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Project#1 has some interfaces and classes that project#2 references.

Now I want to use the implementation of Project#2 in Project#1 but vs.net complains about a circular dependency.

If I was to use dependancy injection in Project#1 and bind to the implementation in Project#2 (since it adheres to the interface contract), will this work or I will still get the circular dependency error message at runtime?

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3 Answers 3

up vote 13 down vote accepted

You probably could solve this with DI, but you shouldn't.

If I understand correctly, you have something like this:

  + Assembly A           + Assembly B
  |                      |
  +-- Interface IFoo     +-- Class ConcreteFoo : IFoo
  |                                   ^
  +-- Class MyClass -->------->-------|

In other words, you're trying to get MyClass to reference ConcreteFoo, but you can't because assembly B, which ConcreteFoo resides in, already depends on IFoo in A.

This is a design error. If you declare the interface IFoo in Assembly A, but no concrete implementations, then any other interfaces/classes in assembly A should only reference IFoo, never a concrete class that implements it.

There are three ways to eliminate the circular dependency:

  1. Make MyClass dependent on IFoo instead of ConcreteFoo. This is probably the best option if you can do it. If the issue is that you need a physical instance of IFoo for use in MyClass and don't know where to get one from, then have it take an IFoo in the constructor - let whoever uses MyClass figure out what IFoo to use.

  2. Move the interfaces to their own assembly. This is still a reasonably good practice. Your design will look like this:

  + Assembly App       + Assembly Interfaces      + Assembly Concrete
      |                    |                          |
      |                    +-- Interface IFoo         |
      |                    |                  \       |
      +-- Class MyClass    |                   \------+-- Class ConcreteFoo
      |                    |                          |           ^
      +---- Member Foo ->--------------------->-------------------|
  
  1. Move MyClass to its own assembly. Effectively your dependency tree will look the same as in #2 above, but if assembly A is much smaller than B then this would require less effort.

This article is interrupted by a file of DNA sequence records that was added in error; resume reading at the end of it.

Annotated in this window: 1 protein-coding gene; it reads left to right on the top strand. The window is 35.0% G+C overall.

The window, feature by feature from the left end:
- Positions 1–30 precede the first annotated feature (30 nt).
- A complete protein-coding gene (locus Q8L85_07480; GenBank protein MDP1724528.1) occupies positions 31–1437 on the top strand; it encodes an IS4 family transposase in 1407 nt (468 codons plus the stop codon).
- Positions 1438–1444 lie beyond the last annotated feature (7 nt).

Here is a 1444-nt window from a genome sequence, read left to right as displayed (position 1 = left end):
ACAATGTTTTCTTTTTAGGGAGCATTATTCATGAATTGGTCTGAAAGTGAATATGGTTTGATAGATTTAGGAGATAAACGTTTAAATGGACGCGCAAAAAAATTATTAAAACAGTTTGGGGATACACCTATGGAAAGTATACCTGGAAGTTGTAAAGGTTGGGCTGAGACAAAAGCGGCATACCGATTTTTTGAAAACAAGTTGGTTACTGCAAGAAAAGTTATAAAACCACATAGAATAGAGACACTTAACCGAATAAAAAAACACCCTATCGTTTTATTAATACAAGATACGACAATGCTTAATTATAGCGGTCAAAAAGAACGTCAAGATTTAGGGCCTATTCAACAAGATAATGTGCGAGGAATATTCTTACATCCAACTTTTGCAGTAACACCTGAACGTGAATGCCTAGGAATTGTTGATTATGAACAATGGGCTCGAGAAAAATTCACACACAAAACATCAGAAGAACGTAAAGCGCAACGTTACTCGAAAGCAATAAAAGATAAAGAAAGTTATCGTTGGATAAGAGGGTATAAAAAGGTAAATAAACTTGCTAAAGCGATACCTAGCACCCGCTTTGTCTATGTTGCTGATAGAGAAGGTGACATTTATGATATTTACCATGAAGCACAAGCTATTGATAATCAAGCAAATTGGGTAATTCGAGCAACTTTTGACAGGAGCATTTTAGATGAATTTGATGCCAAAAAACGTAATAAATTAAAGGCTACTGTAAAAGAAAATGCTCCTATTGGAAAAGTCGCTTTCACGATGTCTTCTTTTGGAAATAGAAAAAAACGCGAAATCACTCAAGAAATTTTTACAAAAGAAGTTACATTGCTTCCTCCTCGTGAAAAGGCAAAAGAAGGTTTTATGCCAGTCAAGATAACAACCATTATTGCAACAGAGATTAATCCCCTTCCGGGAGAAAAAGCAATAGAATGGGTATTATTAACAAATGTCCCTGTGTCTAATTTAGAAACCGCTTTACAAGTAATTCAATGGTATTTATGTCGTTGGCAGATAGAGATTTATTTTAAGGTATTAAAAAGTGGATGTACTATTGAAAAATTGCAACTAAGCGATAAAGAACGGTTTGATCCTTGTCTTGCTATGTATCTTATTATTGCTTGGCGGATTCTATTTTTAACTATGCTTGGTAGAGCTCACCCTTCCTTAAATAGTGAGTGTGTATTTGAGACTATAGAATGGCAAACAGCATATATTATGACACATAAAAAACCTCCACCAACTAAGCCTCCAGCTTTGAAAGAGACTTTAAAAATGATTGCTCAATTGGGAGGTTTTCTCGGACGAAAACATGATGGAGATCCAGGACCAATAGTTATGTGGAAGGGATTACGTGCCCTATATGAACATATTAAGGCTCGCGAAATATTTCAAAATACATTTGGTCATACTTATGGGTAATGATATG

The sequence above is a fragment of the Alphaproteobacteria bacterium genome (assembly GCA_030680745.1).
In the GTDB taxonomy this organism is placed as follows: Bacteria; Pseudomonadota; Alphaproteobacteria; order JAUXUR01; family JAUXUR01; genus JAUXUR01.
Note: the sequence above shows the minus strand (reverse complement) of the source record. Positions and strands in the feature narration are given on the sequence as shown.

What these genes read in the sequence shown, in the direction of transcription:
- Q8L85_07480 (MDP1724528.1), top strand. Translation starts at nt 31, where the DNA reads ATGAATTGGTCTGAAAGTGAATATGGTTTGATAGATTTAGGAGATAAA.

Hope that helps.

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You were write, I was trying to instantiate the concrete class directly in AssemblyA, I just needed to reference the interface. The web project now instantiates the concrete, and passes it to AssemblyA as a parameter (the parameter is the interface). thanks allot! –  mrblah Jan 12 '10 at 23:44
2  
+1 for taking the time to draw the ascii graph –  dFlat Jan 6 '12 at 4:08

You can often resolve circular dependency issues with Dependency Injection (DI) using an Abstract Factory. See here for an example.

However, although you may be able to solve the problem with DI, it would be better to redesign the API to make the circular dependency go away.

You can often break a circular dependency by changing one of the ends from a query-based API to an event-based API.

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As long as you are only using classes and interfaces from Project 1 in Project 1 code, you will be fine. (I'm assuming that the configuration for the dependency injection is done outside of the codebase of Project 1.)

But I have to also say, the presence of any circular dependency should lead you to question why it exists, and prompt thought on other ways to solve the problem that removes it.

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